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Report: Existing Forest Service policy could have lessons for old-growth forest restoration

FILE - Old growth Douglas fir trees stand along the Salmon river Trail on the Mt. Hood National Forest outside Zigzag, Ore.
Rick Bowmer
FILE - Old growth Douglas fir trees stand along the Salmon river Trail on the Mt. Hood National Forest outside Zigzag, Ore.

Last year, the Biden administration issued an executive order to conserve ecologically important mature and old-growth forests. A recent report suggests that an existing policy could serve as inspiration.

It’s a mouthful, but the bipartisan Collaborative Forest Landscape Restoration Program (CFLRP) was created by Congress in 2009. It has funded a number of projects - many in our region - developed with conservation groups, industry, tribal governments and others.

In a recent report, the Wilderness Society and Forest Stewards Guild found “over 90% of all CFLRP proposals and all of the selected CFLRP projects” addressed mature and old growth forests, and many included them in project goals and treatment plans.

“This review shows that old-growth conservation is widely accepted and practiced within collaborative forest restoration efforts,” the report reads. “And that there is a broad zone of agreement on protecting and restoring old-growth as a primary component of forest restoration and fuel reduction.”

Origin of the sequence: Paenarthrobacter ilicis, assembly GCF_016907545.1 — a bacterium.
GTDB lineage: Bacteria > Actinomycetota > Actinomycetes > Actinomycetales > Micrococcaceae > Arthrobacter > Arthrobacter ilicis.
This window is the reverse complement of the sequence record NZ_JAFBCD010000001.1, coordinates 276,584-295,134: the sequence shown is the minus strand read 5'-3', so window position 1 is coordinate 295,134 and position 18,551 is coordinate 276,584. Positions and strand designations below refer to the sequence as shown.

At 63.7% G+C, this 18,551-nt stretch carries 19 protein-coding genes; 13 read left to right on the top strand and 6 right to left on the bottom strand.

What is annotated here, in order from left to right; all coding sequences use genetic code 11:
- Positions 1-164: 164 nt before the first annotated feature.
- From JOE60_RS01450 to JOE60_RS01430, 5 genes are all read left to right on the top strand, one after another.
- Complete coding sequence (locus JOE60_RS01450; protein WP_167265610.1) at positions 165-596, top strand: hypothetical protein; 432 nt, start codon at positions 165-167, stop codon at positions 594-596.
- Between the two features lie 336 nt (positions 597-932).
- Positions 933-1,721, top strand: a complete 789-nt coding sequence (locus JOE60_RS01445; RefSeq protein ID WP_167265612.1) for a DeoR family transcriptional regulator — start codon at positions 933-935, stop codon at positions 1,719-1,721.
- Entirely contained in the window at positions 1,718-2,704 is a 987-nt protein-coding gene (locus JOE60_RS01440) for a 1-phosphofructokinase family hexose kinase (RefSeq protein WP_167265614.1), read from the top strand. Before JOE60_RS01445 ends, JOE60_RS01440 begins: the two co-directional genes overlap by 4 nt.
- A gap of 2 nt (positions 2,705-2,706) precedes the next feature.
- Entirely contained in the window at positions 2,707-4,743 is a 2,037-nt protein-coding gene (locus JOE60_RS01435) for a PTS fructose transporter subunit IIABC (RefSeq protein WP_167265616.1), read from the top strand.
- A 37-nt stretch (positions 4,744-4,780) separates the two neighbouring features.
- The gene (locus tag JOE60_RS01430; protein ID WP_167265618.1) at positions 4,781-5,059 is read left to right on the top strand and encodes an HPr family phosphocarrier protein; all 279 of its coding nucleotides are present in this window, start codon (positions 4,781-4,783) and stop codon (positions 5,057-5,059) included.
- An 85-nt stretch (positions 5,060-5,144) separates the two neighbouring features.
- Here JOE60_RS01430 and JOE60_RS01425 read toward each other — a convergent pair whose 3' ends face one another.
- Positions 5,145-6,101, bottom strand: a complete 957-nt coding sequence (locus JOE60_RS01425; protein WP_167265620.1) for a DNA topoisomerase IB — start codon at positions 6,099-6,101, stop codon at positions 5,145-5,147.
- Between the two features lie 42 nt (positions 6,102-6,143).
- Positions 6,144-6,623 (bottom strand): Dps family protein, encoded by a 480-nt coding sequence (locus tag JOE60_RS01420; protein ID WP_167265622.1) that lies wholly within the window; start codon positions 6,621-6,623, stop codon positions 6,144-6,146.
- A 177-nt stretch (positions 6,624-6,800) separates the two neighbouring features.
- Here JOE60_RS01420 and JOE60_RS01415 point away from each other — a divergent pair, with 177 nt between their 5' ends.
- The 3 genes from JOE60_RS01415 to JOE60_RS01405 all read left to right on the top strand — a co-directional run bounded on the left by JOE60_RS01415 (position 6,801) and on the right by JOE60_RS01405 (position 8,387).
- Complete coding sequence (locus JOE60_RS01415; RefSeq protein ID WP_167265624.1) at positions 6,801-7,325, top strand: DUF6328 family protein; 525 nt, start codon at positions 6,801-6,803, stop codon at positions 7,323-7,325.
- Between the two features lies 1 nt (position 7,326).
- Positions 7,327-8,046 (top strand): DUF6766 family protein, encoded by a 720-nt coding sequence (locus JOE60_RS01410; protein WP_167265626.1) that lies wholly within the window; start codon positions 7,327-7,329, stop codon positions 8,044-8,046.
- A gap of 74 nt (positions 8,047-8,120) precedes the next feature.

“To the extent that the Forest Service is like, ‘what do we do? How do we do this? What policies do we create? What does the policy look like? How is it going to work? What's the mechanism?’ You know, there's a lot of vexing questions when writing policy for any issue really,” said Josh Hicks, the Wilderness Society’s conservation campaign director. “And I think the program shows you have a flagship program that is already a priority within the Forest Service, where you're already doing this in some ways. So you don't need to go too far out on a limb to figure this out.”

One project cited in the report was in the Zuni Mountains of West-Central New Mexico. Among its goals were “protecting old and large trees” and the “restoration of pre-fire suppression old-growth forest.”

This story was produced by the Mountain West News Bureau, a collaboration between Wyoming Public Media, Nevada Public Radio, Boise State Public Radio in Idaho, KUNR in Nevada, KUNC in Colorado and KANW in New Mexico, with support from affiliate stations across the region. Funding for the Mountain West News Bureau is provided in part by the Corporation for Public Broadcasting.

Hey everyone! I’m Murphy Woodhouse, Boise State Public Radio’s Mountain West News Bureau reporter.